Britain's former Prime Minister Margaret Thatcher was against allowing second wives of men based in the UK to enter the country to join them, according to UK government documents released today.
Muslim men mostly of Pakistani and Bangladeshi-origin tended to be in polygamous marriages, something Thatcher did not want her government to be seen to be condoning, according to Cabinet Office files between 1982 and 1986 released by the National Archives.
"The country would be with us on this. We would be crazy to discriminate in favour of the coloured Commonwealth against the UK," Thatcher told then attorney general Sir Michael Havers.
Havers was concerned about the legality of such a ban without a change in the law.
"I am very conscious of the fact that this is a highly explosive subject and that there is a need for early amendment of the law. I must, however, advise in the strongest terms against taking any action against second wives until there is a change in the law. Such unlawful action by the government cannot be contemplated," his note to the Prime Minister read.
The issue caused considerably worry to the government, with a Downing Street policy unit briefing note pointing out that "though the numbers are small, the problem is vexed and the Home Office are exposed to public pressure".
At one stage the home secretary of the day, Douglas Hurd, even contemplated breaking the law over the issue of polygamous wives.
In March 1986, he wrote arguing for a change in the law to make it possible to refuse such women entry.
Until the law changed, Hurd said he was prepared to "postpone compliance with his legal obligation" on the issue of second wives.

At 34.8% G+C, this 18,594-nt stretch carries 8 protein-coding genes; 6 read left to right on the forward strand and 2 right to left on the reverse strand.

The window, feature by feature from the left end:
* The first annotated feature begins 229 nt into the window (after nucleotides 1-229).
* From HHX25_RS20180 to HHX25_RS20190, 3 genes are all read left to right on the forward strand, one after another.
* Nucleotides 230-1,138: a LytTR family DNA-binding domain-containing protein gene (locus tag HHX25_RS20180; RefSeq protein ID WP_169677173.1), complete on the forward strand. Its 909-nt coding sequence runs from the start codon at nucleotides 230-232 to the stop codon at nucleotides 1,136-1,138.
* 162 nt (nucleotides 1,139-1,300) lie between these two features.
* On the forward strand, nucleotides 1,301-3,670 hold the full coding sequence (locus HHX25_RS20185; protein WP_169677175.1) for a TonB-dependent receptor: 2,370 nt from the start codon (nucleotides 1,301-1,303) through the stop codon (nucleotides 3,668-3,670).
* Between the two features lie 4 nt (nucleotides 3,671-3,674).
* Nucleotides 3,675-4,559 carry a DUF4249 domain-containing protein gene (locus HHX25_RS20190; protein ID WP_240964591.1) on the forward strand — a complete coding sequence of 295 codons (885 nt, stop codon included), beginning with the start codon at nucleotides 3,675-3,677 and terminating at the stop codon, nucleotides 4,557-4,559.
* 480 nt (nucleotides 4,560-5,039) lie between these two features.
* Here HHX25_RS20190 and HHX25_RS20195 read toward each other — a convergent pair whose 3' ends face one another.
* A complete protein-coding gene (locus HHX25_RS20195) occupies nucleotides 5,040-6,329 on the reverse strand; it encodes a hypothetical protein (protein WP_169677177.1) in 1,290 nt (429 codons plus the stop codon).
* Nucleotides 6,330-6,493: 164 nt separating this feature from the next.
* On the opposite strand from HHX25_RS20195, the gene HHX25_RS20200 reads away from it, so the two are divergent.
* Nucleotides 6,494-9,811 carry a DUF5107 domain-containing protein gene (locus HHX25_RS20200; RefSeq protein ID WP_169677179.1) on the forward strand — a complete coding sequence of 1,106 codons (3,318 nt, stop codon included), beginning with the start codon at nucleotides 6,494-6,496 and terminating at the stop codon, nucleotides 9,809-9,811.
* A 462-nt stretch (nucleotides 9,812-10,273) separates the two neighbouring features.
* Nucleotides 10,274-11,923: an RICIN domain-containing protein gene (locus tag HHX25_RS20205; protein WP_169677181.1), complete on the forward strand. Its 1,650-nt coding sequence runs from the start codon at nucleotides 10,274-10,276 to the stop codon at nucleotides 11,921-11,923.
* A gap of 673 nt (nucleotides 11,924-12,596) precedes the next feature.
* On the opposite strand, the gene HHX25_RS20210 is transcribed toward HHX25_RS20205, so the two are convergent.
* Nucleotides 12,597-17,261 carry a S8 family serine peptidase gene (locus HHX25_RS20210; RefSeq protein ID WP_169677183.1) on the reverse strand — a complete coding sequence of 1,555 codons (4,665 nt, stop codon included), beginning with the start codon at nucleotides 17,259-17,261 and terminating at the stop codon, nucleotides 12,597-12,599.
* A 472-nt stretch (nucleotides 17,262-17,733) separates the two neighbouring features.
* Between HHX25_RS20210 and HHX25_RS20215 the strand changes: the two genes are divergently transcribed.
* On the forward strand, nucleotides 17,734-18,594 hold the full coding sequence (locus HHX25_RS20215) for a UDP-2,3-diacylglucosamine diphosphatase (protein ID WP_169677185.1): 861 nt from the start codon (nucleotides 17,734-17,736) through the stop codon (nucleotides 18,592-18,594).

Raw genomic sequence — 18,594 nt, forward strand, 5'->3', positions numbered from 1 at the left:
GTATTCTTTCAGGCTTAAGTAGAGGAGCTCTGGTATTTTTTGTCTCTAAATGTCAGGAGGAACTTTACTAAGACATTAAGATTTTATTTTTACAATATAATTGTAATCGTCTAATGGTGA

A note from one of Thatcher's advisers said she "strongly shares the Home Secretary's view that an early change in the law is required".
When Hurd suggested making future polygamous marriages invalid but recognising existing ones, she wrote in the margin: "We do not recognise polygamy at all."
The files also show that in October 1985 immigration facilities at Heathrow airport came close to being "overwhelmed" by an unexpected surge of young men from Bangladesh seeking entry to the UK.
Earlier in 1982, Thatcher had also strongly objected to UK Home Office plans to relax the rules on women immigrants bringing in husbands and fiances, insisting there were already enough ethnic minority men in the UK for them to choose a partner from.
"The outcome of admitting more husbands and male fiances would mean that there would be more new families, large numbers on the unemployment register, and in the long run a requirement for the creation of more jobs," Thatcher said.
"There were, furthermore, sufficient numbers in the ethnic minorities in this country now to provide an acceptable range of choice for young women without the need for further young men to come to this country," she said.
In the UK, it is illegal to marry more than one person.
Polygamous marriages, largely confined to Muslim families, are only recognised in Britain if they took place in countries where they are legal, such as Middle Eastern states, Pakistan and Zambia.
There are no official figures but it is estimated that there may be as many as 20,000 polygamous marriages in the British Muslim community.